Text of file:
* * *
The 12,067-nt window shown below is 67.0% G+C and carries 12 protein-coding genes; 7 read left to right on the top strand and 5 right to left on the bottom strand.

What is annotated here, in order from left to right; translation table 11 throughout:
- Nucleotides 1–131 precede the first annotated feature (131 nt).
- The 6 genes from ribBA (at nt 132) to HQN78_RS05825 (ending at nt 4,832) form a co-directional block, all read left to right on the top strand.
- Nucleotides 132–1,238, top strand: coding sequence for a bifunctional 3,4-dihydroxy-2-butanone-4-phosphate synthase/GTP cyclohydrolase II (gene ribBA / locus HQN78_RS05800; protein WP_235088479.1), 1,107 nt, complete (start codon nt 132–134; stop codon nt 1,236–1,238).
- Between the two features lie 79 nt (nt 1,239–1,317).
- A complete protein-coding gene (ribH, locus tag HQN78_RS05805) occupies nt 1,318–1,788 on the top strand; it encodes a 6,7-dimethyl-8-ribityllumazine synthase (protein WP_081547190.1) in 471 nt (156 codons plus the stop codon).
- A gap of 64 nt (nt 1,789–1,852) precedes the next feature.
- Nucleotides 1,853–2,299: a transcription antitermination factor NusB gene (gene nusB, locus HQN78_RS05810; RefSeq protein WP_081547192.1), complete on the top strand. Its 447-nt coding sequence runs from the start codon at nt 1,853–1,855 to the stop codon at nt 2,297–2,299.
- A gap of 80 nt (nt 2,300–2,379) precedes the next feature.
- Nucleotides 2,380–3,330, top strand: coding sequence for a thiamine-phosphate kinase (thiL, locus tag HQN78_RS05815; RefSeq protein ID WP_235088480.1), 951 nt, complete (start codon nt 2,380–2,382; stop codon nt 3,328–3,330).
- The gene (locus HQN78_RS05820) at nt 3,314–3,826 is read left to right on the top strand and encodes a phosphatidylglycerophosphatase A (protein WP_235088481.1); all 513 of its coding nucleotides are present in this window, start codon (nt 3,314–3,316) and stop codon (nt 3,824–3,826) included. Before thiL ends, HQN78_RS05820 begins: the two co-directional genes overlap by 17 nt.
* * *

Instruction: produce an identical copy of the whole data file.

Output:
The 12,067-nt window shown below is 67.0% G+C and carries 12 protein-coding genes; 7 read left to right on the top strand and 5 right to left on the bottom strand.

What is annotated here, in order from left to right; translation table 11 throughout:
- Nucleotides 1–131 precede the first annotated feature (131 nt).
- The 6 genes from ribBA (at nt 132) to HQN78_RS05825 (ending at nt 4,832) form a co-directional block, all read left to right on the top strand.
- Nucleotides 132–1,238, top strand: coding sequence for a bifunctional 3,4-dihydroxy-2-butanone-4-phosphate synthase/GTP cyclohydrolase II (gene ribBA / locus HQN78_RS05800; protein WP_235088479.1), 1,107 nt, complete (start codon nt 132–134; stop codon nt 1,236–1,238).
- Between the two features lie 79 nt (nt 1,239–1,317).
- A complete protein-coding gene (ribH, locus tag HQN78_RS05805) occupies nt 1,318–1,788 on the top strand; it encodes a 6,7-dimethyl-8-ribityllumazine synthase (protein WP_081547190.1) in 471 nt (156 codons plus the stop codon).
- A gap of 64 nt (nt 1,789–1,852) precedes the next feature.
- Nucleotides 1,853–2,299: a transcription antitermination factor NusB gene (gene nusB, locus HQN78_RS05810; RefSeq protein WP_081547192.1), complete on the top strand. Its 447-nt coding sequence runs from the start codon at nt 1,853–1,855 to the stop codon at nt 2,297–2,299.
- A gap of 80 nt (nt 2,300–2,379) precedes the next feature.
- Nucleotides 2,380–3,330, top strand: coding sequence for a thiamine-phosphate kinase (thiL, locus tag HQN78_RS05815; RefSeq protein ID WP_235088480.1), 951 nt, complete (start codon nt 2,380–2,382; stop codon nt 3,328–3,330).
- The gene (locus HQN78_RS05820) at nt 3,314–3,826 is read left to right on the top strand and encodes a phosphatidylglycerophosphatase A (protein WP_235088481.1); all 513 of its coding nucleotides are present in this window, start codon (nt 3,314–3,316) and stop codon (nt 3,824–3,826) included. Before thiL ends, HQN78_RS05820 begins: the two co-directional genes overlap by 17 nt.